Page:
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Philippines' biggest casino hits early jackpot

The Philippines' biggest casino announced on Monday it had begun raking in huge profits in 12 months of operations, which it said vindicated its decision to sack its American managers.

MANILA: The Philippines' biggest casino announced on Monday it had begun raking in huge profits in 12 months of operations, which it said vindicated its decision to sack its American managers.

Bloomberry Resorts Corp., operator of Solaire Resorts and Casino, reported a net profit of 1.461 billion pesos (US$32.78 million) from January to March.

This was a turnaround from the 1.056-billion-peso loss in the same period last year, at the time Solaire was throwing its doors open to the public.

"It is significant that we were able to turn a profit after only a year of operation," Bloomberry chairman and chief executive Enrique Razon said in a statement.

Bloomberry opened the US$1.2-billion Solaire on reclaimed land on Manila Bay on March 16 last year.

It was the first of four, billion-dollar casinos to rise on the government property as part of the government's bid to become Asia's third major gambling hub alongside Macau and Singapore.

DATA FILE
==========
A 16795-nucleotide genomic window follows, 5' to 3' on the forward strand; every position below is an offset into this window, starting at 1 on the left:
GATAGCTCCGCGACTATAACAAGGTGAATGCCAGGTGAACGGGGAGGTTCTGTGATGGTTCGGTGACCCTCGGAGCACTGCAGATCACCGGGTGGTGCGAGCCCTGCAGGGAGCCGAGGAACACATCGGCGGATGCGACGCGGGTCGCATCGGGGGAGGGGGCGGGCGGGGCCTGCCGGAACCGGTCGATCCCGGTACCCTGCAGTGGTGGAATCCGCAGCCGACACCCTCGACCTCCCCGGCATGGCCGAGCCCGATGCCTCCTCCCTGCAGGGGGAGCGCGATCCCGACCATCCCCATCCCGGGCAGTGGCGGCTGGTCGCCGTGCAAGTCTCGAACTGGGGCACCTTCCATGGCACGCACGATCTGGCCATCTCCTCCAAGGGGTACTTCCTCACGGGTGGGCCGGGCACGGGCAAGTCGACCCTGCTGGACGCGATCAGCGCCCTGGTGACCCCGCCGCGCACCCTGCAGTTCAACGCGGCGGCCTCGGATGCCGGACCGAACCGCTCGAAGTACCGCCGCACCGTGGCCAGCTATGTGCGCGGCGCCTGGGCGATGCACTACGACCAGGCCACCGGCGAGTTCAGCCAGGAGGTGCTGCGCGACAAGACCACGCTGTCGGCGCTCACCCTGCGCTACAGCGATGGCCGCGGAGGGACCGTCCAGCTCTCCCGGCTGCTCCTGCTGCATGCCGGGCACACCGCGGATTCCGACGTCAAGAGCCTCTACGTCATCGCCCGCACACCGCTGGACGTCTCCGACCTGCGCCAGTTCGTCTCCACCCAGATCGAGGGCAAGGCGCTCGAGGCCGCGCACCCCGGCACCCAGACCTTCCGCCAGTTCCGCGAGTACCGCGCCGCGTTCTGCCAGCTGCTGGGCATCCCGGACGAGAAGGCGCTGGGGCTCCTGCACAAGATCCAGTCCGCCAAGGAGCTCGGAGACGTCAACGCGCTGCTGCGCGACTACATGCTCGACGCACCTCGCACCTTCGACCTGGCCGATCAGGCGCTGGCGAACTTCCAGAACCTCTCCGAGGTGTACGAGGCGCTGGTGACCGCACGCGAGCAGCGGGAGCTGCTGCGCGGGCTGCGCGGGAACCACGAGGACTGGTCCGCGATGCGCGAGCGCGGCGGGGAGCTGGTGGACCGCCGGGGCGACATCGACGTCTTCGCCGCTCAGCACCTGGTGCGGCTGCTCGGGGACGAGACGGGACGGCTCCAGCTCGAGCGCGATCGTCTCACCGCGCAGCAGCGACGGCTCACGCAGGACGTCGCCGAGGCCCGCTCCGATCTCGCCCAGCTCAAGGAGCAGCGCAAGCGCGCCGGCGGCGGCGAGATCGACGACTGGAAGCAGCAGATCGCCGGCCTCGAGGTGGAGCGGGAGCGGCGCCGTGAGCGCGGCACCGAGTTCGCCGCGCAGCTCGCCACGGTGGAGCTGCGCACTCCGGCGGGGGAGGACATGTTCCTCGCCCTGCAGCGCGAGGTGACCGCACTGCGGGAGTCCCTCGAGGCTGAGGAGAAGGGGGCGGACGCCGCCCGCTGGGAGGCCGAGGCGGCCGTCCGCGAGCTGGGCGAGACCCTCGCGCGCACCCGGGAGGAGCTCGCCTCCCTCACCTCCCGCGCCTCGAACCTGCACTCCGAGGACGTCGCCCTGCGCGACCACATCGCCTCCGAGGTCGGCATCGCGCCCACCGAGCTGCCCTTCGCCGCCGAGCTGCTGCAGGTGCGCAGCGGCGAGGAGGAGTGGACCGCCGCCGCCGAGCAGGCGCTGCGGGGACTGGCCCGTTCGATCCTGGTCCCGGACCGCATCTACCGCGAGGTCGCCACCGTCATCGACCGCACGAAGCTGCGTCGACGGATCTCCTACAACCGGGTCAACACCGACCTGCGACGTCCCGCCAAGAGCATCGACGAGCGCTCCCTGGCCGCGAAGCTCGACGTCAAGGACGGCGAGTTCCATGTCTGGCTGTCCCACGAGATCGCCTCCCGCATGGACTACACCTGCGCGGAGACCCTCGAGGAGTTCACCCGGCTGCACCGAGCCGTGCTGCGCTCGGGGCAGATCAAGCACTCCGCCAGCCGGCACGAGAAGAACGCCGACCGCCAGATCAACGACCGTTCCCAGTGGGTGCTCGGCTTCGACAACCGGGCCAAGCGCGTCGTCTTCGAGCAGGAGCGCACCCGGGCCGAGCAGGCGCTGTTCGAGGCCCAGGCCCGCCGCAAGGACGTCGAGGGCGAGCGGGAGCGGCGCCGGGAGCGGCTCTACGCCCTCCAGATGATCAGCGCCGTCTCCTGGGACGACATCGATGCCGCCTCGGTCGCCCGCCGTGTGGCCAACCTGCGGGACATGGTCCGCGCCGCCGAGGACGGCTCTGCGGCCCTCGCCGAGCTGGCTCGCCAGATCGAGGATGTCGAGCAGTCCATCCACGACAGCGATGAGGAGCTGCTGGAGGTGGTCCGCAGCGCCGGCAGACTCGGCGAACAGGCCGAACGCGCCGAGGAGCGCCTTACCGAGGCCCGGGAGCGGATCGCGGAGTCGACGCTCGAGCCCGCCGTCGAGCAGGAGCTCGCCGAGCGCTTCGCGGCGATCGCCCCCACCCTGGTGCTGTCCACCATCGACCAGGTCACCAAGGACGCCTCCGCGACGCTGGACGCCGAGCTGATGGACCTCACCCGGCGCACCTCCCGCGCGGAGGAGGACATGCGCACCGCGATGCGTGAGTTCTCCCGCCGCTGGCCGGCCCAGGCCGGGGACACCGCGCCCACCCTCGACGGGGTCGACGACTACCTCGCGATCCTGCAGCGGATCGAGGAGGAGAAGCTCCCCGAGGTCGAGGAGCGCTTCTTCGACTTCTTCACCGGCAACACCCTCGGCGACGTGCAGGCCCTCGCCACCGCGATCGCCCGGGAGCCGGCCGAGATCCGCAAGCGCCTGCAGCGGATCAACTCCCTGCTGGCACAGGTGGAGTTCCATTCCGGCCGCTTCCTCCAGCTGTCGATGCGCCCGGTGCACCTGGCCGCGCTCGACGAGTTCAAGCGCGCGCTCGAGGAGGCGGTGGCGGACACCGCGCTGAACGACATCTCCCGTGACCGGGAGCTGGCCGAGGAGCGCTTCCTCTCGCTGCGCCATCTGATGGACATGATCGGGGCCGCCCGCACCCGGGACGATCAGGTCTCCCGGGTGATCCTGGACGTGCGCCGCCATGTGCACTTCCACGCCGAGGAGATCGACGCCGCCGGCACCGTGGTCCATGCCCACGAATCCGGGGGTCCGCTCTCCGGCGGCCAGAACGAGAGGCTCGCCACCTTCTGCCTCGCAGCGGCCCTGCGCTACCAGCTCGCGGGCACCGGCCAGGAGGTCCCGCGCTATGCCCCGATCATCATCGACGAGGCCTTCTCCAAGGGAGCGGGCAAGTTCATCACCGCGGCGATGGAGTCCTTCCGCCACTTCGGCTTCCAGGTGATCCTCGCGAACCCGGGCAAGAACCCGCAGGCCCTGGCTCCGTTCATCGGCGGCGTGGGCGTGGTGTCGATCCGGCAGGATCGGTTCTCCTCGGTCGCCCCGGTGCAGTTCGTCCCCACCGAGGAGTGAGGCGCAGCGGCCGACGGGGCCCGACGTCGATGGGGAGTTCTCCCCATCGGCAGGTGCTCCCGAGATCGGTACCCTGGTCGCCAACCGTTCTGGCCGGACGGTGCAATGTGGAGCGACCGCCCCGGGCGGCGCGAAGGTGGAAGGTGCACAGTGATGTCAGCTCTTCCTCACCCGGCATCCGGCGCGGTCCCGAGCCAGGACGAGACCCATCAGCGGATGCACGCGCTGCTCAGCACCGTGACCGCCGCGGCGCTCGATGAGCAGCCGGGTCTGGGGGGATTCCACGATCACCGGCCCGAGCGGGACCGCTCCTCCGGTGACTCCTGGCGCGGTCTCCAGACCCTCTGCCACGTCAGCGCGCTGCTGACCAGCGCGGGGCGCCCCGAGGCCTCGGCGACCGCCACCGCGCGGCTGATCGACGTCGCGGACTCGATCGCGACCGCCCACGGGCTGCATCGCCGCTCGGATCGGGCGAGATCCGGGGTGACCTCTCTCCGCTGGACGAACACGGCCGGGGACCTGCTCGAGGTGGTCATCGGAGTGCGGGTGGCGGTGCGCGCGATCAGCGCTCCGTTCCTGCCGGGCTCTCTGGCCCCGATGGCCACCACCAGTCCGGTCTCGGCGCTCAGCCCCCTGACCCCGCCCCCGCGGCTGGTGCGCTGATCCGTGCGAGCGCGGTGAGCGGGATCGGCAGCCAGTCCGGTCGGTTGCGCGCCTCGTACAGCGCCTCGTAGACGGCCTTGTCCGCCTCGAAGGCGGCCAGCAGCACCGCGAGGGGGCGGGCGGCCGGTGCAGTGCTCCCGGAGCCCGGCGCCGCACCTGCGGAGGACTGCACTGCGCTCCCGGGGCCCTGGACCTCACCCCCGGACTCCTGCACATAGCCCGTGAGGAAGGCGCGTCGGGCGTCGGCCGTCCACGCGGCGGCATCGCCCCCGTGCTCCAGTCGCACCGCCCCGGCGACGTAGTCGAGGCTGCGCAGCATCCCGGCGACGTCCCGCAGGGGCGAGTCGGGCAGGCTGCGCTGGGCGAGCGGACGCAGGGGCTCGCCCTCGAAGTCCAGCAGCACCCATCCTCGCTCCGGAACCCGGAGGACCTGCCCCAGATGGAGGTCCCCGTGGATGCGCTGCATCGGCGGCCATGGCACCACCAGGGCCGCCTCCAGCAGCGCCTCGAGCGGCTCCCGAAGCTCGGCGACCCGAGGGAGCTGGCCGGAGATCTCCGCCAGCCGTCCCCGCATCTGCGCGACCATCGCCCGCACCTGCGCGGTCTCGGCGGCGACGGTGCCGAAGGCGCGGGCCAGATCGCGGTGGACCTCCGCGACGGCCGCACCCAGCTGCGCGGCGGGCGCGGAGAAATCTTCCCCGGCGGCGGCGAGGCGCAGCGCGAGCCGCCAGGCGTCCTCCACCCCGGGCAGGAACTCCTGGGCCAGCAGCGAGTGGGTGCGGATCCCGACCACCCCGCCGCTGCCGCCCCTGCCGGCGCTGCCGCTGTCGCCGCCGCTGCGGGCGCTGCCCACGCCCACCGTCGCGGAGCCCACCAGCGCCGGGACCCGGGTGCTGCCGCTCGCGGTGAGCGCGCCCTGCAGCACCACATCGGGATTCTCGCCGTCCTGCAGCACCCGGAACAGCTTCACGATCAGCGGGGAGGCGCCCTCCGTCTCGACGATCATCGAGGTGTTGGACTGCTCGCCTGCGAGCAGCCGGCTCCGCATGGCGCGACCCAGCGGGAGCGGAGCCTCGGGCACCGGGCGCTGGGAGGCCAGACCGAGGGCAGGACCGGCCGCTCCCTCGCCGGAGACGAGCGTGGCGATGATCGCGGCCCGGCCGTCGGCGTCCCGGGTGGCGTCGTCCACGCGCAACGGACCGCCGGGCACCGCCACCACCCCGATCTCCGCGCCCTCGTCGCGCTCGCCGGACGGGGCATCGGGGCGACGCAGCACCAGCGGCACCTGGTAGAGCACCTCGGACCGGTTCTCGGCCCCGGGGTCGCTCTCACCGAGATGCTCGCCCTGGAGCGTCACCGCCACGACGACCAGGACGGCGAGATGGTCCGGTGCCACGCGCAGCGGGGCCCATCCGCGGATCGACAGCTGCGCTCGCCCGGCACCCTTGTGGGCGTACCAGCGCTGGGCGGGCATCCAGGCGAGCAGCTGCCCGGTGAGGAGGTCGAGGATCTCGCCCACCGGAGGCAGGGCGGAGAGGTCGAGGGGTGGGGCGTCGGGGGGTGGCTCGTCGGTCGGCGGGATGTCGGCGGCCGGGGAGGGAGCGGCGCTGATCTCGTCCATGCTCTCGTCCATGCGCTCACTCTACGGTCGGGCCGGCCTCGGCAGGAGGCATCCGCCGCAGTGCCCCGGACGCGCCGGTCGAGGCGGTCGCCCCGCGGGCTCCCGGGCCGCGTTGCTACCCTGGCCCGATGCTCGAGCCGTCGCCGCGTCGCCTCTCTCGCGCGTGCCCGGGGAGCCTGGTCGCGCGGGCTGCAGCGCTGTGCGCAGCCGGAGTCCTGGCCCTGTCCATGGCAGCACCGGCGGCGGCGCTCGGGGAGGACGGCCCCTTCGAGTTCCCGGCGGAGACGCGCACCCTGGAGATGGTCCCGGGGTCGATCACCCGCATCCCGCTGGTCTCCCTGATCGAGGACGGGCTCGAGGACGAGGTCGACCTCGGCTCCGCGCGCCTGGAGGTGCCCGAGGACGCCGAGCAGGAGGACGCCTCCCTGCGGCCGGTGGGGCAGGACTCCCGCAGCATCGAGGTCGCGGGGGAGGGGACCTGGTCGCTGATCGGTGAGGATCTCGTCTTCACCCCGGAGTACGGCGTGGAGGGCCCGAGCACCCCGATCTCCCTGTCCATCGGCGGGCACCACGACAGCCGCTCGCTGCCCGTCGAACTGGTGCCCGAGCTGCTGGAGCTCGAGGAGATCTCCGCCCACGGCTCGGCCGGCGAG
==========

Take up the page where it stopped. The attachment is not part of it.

The gaming resorts are a key part of the Philippines' bid to raise annual tourist arrivals to 10 million by 2016, from 4.68 million last year.

Razon, one of the country's richest men and the majority-shareholder of Bloomberry, emphasised Solaire achieved the early turn to profits after firing the casino's American managers last year.

Bloomberry announced in September that it had terminated the management contract of Las Vegas-based Global Gaming Asset Management for a breach of contract, in a dispute that was referred to international arbitrators in Singapore.

"This is proof positive that the group, without a third-party management company, has the ability and the acumen to manage an integrated resort," Razon said.

As part of its commitments to win a gaming license, Bloomberry committed to building an "integrated resort" which offered a wide range of family entertainment and not just gambling.

However Bloomberry said 95.7 percent of its revenues from January to March came from gaming, with just 3.9 percent from its food, beverage and hotel business. Retail and others income made up 0.4 percent of revenues.

Razon said the past year was spent "building our core business", and that the other elements of an integrated resort would open in the fourth quarter of this year.

The second of the four gaming resorts, called the City of Dreams Manila and run by Macau-based Melco Crown Entertainment, is due to open this year.

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